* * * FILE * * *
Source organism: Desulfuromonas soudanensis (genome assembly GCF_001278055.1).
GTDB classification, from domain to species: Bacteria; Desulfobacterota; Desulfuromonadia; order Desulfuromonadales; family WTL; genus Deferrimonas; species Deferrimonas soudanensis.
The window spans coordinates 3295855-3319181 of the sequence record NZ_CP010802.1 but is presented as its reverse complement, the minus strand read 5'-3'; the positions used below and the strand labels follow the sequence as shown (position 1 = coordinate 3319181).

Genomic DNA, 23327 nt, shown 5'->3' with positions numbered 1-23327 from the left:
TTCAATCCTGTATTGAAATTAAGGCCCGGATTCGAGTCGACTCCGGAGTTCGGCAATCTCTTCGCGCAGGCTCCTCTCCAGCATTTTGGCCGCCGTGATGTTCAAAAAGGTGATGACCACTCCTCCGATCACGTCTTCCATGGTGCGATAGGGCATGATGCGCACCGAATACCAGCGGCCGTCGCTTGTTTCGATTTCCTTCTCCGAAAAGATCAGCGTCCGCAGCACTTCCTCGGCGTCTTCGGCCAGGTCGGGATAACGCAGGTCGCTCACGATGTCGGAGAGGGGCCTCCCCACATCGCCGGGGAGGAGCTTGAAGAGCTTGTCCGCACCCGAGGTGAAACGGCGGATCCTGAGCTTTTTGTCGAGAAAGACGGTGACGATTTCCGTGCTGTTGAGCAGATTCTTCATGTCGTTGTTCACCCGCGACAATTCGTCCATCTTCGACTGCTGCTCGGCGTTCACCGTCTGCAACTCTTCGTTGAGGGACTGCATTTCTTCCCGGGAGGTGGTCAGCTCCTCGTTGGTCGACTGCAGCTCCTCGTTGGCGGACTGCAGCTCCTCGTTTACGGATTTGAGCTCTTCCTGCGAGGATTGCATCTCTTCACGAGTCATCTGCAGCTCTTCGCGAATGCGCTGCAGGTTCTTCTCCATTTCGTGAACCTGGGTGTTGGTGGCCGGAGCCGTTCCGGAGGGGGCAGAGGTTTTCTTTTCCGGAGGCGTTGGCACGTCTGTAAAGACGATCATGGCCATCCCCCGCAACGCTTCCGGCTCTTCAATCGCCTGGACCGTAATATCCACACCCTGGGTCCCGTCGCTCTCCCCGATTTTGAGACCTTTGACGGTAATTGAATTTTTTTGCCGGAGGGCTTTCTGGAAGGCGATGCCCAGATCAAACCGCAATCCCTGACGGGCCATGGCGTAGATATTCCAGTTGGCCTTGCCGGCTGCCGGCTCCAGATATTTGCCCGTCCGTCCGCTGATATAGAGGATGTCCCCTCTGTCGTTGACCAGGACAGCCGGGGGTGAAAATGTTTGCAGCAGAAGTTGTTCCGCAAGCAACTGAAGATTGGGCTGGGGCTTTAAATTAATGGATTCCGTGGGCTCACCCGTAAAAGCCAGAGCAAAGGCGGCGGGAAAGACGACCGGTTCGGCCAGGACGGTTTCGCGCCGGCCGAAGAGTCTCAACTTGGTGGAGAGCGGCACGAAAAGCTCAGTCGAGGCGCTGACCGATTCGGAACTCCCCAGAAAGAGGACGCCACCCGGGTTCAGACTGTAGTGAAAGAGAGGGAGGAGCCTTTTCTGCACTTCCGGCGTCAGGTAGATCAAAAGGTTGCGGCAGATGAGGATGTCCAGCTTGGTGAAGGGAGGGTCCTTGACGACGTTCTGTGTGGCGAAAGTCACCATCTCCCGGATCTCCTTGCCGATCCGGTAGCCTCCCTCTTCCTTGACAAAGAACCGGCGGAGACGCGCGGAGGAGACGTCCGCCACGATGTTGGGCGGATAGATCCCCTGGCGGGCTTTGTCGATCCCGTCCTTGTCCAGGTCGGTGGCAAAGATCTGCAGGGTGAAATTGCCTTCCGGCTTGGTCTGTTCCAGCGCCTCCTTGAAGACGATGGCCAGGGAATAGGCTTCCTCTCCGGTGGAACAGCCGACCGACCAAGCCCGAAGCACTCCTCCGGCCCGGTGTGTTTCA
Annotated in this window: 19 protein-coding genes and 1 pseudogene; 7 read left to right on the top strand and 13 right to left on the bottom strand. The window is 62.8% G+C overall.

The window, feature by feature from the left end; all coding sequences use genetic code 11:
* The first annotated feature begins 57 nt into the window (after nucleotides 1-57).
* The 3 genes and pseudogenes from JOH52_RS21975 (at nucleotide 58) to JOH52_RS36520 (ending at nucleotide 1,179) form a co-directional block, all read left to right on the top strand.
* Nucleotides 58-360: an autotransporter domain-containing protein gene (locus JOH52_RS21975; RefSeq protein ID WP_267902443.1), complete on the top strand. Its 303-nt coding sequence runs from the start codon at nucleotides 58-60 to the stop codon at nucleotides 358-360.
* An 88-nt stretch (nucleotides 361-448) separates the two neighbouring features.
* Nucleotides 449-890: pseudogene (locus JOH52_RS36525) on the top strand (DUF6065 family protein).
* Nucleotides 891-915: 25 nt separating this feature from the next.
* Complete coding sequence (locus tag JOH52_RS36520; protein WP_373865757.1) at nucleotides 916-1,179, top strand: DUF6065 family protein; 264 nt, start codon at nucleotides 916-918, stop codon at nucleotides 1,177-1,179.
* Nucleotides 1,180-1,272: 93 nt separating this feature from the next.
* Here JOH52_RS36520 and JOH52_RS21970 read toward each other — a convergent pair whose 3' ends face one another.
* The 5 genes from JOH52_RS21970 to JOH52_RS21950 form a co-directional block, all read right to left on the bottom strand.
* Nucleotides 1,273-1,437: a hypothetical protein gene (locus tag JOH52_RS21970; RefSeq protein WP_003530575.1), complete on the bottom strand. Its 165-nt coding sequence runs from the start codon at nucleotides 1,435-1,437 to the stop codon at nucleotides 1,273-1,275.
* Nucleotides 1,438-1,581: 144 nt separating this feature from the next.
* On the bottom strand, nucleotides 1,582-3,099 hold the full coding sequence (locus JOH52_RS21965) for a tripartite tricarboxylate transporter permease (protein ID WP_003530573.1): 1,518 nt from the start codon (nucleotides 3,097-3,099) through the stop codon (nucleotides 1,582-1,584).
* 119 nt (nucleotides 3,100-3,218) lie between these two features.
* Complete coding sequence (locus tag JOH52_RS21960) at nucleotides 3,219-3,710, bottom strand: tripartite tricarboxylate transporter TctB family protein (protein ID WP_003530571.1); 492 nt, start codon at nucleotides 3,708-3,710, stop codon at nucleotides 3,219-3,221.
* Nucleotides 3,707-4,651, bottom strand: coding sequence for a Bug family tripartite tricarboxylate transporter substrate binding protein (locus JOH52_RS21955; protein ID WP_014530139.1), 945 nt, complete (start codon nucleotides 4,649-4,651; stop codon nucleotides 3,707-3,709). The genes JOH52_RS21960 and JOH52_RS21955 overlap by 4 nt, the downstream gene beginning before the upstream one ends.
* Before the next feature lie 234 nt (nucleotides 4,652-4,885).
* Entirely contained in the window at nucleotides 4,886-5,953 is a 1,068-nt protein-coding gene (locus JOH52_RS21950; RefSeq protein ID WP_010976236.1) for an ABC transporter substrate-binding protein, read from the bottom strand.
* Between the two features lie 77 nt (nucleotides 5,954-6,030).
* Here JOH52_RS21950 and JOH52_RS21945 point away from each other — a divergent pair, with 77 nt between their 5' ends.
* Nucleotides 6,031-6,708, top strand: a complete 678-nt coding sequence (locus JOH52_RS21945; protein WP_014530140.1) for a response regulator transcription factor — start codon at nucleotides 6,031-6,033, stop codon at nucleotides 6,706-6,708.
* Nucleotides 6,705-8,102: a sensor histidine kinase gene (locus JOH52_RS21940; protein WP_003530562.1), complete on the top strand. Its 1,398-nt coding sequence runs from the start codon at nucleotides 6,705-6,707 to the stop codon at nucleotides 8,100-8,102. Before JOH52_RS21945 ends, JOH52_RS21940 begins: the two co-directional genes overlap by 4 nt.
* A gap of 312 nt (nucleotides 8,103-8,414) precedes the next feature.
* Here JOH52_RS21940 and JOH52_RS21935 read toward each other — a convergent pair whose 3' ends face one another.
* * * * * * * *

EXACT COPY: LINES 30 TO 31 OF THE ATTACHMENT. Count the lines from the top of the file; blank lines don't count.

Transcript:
* A gap of 312 nt (nucleotides 8,103-8,414) precedes the next feature.
* Here JOH52_RS21940 and JOH52_RS21935 read toward each other — a convergent pair whose 3' ends face one another.